"He's good on a lot of issues but he's terrible on this issue," said Diamond, who organized for Obama in five states in 2008 and in Virginia in 2012. "He's better than a lot of other politicians but we need more. I think that climate change is the central environmental issue of our time … if we don't have a climate then we don't have anything." If the president supports Keystone, Diamond adds, he's "done with Obama."
In early April, more than 1,000 activists protested the president's fundraiser in San Francisco. February brought the largest environmental rally in U.S. history outside the White House. In a petition organized by CREDO, The Other 98% and Rainforest Action Network, more than 50,000 people pledged to commit civil disobedience if Keystone is approved -- with some vowing to get arrested in front of OFA offices.
Climate activists were initially heartened by OFA's decision to tackle their issue, which has remained in the background in Washington since Congress failed to pass cap-and-trade legislation in 2009. But the organization's failures to address Keystone, an issue that's been at the core of the environmental advocacy movement for years now, signals an identity crisis for OFA as it seeks to emphasize its grassroots credentials.
"OFA can't keep ignoring the pipeline in the room," said Jamie Henn, a spokesman for the climate advocacy group 350.org. "Environmentalists, young people, and progressives have made it very clear that Keystone XL is their top climate priority for the president, because it's a decision that he gets to make all by himself. OFA working on climate without advocating against Keystone XL would be like the president campaigning for LGBT rights without taking a position on gay marriage."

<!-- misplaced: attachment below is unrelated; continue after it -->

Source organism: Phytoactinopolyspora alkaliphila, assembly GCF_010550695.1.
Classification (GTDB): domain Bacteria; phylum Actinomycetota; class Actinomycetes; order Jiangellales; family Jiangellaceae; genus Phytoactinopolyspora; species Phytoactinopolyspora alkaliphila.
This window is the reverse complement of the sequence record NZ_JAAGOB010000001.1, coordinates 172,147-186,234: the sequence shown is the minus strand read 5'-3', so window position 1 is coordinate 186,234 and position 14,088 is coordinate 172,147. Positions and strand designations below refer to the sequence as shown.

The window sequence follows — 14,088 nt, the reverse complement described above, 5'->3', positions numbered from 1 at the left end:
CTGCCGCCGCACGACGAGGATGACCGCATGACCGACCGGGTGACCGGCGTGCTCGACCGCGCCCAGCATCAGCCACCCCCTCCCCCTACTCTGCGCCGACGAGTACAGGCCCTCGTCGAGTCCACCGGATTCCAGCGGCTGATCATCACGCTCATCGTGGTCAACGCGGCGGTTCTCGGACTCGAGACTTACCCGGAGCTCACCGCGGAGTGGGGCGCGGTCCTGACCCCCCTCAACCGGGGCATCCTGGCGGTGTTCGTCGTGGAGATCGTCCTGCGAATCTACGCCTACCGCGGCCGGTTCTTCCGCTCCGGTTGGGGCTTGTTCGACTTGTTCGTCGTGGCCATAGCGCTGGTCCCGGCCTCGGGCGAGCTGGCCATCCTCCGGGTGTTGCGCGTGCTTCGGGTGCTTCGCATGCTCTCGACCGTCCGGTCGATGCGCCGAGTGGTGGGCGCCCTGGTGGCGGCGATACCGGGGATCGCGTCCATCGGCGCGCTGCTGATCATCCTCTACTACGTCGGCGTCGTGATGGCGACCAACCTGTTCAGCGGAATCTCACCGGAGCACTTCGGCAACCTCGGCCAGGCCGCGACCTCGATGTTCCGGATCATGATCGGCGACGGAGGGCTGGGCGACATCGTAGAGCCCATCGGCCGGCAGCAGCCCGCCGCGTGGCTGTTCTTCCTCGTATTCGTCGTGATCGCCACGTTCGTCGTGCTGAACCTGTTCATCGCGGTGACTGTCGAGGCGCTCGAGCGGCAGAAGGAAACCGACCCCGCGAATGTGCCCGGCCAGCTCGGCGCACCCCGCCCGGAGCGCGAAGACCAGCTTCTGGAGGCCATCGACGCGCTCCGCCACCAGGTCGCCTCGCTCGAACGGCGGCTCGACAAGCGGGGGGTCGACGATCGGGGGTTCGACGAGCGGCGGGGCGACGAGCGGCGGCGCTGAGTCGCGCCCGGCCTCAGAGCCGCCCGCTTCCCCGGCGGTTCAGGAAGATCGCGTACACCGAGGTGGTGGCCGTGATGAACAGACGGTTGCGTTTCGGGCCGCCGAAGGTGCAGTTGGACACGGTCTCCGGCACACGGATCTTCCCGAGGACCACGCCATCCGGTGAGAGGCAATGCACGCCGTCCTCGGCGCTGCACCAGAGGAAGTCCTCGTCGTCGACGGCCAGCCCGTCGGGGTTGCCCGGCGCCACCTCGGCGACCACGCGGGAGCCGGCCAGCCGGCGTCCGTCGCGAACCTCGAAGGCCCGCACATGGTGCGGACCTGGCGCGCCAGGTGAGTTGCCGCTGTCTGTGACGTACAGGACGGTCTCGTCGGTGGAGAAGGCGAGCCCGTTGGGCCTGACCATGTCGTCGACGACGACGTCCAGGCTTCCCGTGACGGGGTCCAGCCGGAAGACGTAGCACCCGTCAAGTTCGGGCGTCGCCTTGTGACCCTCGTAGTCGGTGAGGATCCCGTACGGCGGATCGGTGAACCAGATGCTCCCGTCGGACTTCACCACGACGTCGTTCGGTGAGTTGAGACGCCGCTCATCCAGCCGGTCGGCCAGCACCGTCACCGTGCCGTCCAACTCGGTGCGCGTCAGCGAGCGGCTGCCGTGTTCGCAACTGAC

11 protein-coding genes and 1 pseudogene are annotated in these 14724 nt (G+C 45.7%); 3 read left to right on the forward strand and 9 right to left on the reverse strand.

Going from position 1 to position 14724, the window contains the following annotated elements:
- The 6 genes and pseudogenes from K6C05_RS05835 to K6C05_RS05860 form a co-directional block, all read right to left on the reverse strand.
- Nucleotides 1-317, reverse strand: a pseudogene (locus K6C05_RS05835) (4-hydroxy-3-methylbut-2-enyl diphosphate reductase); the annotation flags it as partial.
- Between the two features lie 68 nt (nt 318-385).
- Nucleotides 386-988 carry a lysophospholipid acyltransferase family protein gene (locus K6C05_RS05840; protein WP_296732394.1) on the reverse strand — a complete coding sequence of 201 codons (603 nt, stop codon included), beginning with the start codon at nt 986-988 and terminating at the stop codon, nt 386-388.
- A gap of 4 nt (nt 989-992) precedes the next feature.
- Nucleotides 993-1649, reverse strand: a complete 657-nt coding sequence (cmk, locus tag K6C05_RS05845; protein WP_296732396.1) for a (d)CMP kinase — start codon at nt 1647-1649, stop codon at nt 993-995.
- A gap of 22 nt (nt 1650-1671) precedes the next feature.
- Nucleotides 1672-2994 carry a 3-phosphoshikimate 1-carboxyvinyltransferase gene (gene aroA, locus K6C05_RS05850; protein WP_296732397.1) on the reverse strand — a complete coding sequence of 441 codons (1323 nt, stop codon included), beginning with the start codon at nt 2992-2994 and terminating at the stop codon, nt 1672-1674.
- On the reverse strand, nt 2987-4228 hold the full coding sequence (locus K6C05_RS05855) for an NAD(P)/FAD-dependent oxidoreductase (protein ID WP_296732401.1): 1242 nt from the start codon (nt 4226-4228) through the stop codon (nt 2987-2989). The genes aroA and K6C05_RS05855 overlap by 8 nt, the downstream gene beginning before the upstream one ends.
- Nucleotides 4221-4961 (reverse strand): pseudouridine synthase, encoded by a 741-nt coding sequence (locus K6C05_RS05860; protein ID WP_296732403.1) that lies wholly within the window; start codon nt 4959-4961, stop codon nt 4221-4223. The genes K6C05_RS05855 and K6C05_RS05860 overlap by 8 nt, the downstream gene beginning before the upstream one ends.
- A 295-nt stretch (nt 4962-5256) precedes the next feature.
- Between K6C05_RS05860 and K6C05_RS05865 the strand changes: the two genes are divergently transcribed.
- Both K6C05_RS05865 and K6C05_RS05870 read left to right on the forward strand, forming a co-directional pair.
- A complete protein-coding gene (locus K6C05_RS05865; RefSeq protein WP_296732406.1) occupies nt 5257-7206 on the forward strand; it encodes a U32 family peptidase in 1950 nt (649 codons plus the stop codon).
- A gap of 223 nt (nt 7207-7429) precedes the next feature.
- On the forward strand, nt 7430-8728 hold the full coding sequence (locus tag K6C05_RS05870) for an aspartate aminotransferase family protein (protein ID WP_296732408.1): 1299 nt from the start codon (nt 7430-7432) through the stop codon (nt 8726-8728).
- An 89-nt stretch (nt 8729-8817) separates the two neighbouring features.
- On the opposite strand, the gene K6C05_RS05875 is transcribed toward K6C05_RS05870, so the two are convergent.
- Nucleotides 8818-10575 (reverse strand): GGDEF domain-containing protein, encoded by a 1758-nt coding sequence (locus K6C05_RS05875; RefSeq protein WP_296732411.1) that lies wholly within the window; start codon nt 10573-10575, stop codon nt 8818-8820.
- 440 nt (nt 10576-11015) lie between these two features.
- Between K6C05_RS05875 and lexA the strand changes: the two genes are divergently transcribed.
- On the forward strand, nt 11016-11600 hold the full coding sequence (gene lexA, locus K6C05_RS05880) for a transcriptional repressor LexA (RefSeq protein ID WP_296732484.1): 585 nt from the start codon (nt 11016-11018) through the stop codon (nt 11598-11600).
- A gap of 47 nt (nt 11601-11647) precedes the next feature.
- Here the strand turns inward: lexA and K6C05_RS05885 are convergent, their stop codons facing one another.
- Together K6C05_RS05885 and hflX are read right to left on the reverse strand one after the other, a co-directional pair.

"If President Obama rejects the pipeline, I'm sure that thousands of environmentalists would be glad to volunteer for OFA and support much of the president's agenda," he added. "But those people aren't going to knock on a single door or make a single phone call if the president sells them out to Big Oil."
These donors and activists are wondering why OFA won't take a position on Keystone. Ebrahmi thinks its leaders are worried that a loss would disappoint its members and donors. But he also said he wouldn't turn away from OFA if it fought on Keystone and lost.
"I would absolutely be proud of them for fighting as hard as they could [even if they lost]," he said. "They assume that if they lose the fight that it's just a loss and they haven't gained anything by building relationships, building movement infrastructure, etcetera. And that's actually very much an electoral campaigner's mindset. That's not a grassroots organizer's mindset."
This post was updated to include comment from OFA spokeswoman Katie Hogan.
CORRECTION: This post initially stated that the donor letter threatened to withhold funding if Obama approved the pipeline. That was not explicitly stated in the letter. The post also stated that if Obama opposes Keystone, an Obama organizer would withdraw support. The organizer, who opposes Keystone, would withdraw support if Obama supports the project.